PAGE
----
The most important part of every piece you crochet is your foundation. If the foundation chain is wonky, the entire piece won’t come out right. In this guide, you’ll learn the skills to make the pieces that make up your foundation: the slip knot and the chain.
With the crochet hook comfortably in your hand, you’re ready to begin working with the yarn. First, make a slip knot to attach the yarn to your hook.
Follow these figures for a simple way to make a slip knot:
Finally, gently pull each of the ends in opposite directions. This tightens the knot and makes it smaller. Making a slip knot is that simple!
Now that you’ve made a slip knot and secured the yarn to the hook, you’ll want to practice holding the yarn. It’s important that you control how the yarn is fed into your work to keep an even tension in your stitches.
How you hold the yarn is an individual choice. However, it’s important that you’re not only comfortable, but that you also have control over it. Hold the yarn taut enough to be able to hook (catch) the yarn with the barb of the crochet hook, but not so tight that you can’t get the hook through your stitches. With practice, you’ll get a feel for tension.
For practice, select wool yarn that crochets to 4 or 4.5 stitches to the inch (commonly called worsted weight) and a size I-9 (5mm) hook. Wool is very elastic and forgiving; you will find it much easier to work with than a yarn such as cotton, which is not elastic at all. Choose a smooth yarn, not a novelty yarn full of loops or eyelashes. Those look pretty and you can crochet with them soon enough, but using them as you begin will only confuse you.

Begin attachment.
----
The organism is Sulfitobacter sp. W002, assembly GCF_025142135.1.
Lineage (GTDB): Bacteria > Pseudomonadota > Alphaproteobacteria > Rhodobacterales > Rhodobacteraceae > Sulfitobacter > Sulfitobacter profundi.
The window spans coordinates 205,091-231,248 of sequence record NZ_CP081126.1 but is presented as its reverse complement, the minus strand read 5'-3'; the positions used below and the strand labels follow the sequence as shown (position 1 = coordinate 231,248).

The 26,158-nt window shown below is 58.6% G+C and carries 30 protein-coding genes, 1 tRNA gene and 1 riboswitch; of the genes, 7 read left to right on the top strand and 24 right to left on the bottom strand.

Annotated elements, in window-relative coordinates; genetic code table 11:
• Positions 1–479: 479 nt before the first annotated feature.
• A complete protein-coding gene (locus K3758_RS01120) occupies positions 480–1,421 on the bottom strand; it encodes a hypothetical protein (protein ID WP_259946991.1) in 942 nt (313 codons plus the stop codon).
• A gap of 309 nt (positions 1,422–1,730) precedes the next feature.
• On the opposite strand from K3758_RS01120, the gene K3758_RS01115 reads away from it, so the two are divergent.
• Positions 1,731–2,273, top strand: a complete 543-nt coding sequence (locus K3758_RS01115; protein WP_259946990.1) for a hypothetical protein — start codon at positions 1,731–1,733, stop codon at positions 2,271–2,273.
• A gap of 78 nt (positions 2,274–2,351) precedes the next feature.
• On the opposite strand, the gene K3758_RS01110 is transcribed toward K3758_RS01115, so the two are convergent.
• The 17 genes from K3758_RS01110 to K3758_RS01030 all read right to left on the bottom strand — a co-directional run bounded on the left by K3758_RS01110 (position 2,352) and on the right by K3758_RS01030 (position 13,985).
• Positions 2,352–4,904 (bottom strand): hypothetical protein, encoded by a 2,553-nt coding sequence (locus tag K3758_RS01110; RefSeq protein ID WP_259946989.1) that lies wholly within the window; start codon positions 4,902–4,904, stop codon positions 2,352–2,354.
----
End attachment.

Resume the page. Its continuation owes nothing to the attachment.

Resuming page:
Take the yarn with your left hand. With the palm of your left hand facing up, thread the yarn through your fingers; it should be able to flow through your fingers. Moving your index finger up and down lets you increase or decrease the tautness of the yarn. You’ll begin to find a rhythm as you work, and soon the movement will feel very natural.
If you’re having trouble wrapping the yarn around all your fingers, let it flow behind your index finger, in front of your middle and ring fingers, and back behind your little finger.
You’ve now attached the yarn to the hook, and you’re holding the yarn in your left hand. It’s time to crochet.
If you were constructing a building, you’d need to start with a solid foundation. Crocheting is no different. You start with a foundation chain, which is a row of chains that serves as the base of your crocheting—the foundation from which a piece is built. It is this base that holds your stitches and all succeeding rows.
The following illustrations walk you through the process for making a foundation chain. To make a chain, bring the yarn over the hook and pull it through the slip loop on your hook. Catching your yarn with the hook is called a yarn over. Initially, it might feel awkward, but with practice it’ll become natural.
Now make another chain stitch, and then another, and another. As you work, keep moving your thumb up and hold the yarn right below your hook. This will become second nature as you practice.
Try to make your chains the same size. The chain should be the same size as the shank of your hook. If you make them too tight, you won’t be able to insert the hook into the chains to make stitches later. If you have problems with this, use a larger hook to make your foundation chain.
Crochet patterns begin by telling you how many chains to make. It’s important to understand how to count the number of chains you’re making. Let’s say the pattern tells you to chain 20. Begin with a slip knot, yarn over, and pull the yarn through 20 times to make 20 chains. You will have 1 extra loop left on your hook at the end, but that’s not a chain. You’ll use that loop to make the first stitch of the next row.
It’s important to distinguish the chain’s front from its back. Always count your chain stitches on the front. You will work into the front of the chain stitches as you build on this foundation in the next row.
Now that you know how to make the foundation, it’s time to get into the basic stitches! Check out our Quick Guide, Crochet 101: The Basic Stitches. Good luck, and happy crocheting!
From The Complete Idiot’s Guide to Knitting and Crocheting Illustrated, Third Edition, by Barbara Breiter and Gail Diven